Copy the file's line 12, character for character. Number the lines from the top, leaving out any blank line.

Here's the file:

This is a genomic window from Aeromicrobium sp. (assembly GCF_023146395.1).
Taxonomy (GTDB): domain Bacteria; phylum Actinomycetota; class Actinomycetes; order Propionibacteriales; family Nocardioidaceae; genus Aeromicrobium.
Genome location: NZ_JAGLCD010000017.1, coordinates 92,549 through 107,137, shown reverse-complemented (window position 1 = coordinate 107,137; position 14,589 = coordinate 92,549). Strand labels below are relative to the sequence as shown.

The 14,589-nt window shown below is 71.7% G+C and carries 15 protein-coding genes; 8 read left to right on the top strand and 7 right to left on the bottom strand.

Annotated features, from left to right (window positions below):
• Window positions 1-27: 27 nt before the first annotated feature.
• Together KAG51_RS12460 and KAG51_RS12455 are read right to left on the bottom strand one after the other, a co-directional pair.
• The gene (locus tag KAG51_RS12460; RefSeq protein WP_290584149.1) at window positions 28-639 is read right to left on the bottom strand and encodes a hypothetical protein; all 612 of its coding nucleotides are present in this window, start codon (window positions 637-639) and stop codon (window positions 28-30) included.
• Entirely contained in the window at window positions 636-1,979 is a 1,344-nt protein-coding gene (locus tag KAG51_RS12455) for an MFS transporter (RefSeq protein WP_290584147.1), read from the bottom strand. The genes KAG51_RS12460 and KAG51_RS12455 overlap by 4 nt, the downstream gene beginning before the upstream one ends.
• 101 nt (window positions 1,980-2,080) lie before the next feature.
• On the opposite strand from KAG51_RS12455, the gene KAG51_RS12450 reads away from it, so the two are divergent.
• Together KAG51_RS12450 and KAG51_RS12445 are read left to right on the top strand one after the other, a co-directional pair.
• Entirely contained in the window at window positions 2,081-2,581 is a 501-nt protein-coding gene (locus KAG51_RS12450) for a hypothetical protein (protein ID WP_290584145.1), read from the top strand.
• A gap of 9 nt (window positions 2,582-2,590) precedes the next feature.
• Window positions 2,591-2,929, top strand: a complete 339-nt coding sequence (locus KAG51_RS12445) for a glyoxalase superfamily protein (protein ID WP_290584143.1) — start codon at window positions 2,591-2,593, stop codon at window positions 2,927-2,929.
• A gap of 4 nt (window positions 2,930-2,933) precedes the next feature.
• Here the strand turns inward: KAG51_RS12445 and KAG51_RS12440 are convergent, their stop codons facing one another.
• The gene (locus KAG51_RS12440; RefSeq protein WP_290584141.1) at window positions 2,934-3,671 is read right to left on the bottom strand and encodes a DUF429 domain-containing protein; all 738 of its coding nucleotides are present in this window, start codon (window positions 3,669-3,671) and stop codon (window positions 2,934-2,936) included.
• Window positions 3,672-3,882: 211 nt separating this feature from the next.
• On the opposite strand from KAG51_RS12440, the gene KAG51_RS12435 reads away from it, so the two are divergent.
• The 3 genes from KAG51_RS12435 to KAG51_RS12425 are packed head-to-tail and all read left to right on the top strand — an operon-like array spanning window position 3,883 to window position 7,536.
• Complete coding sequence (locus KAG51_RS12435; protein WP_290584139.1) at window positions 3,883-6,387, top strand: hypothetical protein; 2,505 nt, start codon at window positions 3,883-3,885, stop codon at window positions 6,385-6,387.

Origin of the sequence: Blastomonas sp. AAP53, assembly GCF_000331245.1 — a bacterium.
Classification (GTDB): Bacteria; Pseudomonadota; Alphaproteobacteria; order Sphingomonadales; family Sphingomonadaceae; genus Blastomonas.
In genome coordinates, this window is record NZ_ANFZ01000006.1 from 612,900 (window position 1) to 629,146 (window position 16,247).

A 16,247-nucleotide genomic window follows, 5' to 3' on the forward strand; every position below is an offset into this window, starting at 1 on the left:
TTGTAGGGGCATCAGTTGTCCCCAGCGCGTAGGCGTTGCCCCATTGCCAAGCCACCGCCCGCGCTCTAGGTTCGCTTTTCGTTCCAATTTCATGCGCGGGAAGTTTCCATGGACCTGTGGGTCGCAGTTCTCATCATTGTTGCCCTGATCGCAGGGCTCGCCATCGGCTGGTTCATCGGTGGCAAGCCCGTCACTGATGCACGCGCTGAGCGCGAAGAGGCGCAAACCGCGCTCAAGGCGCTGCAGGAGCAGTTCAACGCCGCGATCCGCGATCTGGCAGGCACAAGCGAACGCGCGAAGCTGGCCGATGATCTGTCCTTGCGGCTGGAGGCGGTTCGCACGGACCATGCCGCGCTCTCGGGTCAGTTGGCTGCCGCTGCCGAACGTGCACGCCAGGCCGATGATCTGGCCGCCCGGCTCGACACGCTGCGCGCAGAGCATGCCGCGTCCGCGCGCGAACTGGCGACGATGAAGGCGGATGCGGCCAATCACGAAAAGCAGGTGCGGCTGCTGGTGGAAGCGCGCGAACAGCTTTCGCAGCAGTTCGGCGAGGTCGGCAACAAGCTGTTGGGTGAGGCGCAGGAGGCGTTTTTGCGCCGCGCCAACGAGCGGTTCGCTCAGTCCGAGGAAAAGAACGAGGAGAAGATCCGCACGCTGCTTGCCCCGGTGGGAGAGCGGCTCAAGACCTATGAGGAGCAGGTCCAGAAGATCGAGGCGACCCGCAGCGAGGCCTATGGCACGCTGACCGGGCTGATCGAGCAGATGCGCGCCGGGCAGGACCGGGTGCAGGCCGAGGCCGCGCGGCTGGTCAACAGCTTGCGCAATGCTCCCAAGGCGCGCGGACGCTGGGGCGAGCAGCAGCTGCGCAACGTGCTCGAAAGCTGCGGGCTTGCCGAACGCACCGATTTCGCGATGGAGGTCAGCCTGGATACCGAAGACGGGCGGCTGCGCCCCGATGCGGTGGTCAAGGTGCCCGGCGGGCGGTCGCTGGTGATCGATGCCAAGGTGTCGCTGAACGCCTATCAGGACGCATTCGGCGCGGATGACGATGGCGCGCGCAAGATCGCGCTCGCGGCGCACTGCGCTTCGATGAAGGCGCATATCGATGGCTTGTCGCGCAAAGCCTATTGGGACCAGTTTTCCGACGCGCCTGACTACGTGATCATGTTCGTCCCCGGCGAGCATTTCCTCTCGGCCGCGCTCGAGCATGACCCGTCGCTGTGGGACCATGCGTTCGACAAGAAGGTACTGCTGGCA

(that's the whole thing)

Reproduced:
• Together KAG51_RS12450 and KAG51_RS12445 are read left to right on the top strand one after the other, a co-directional pair.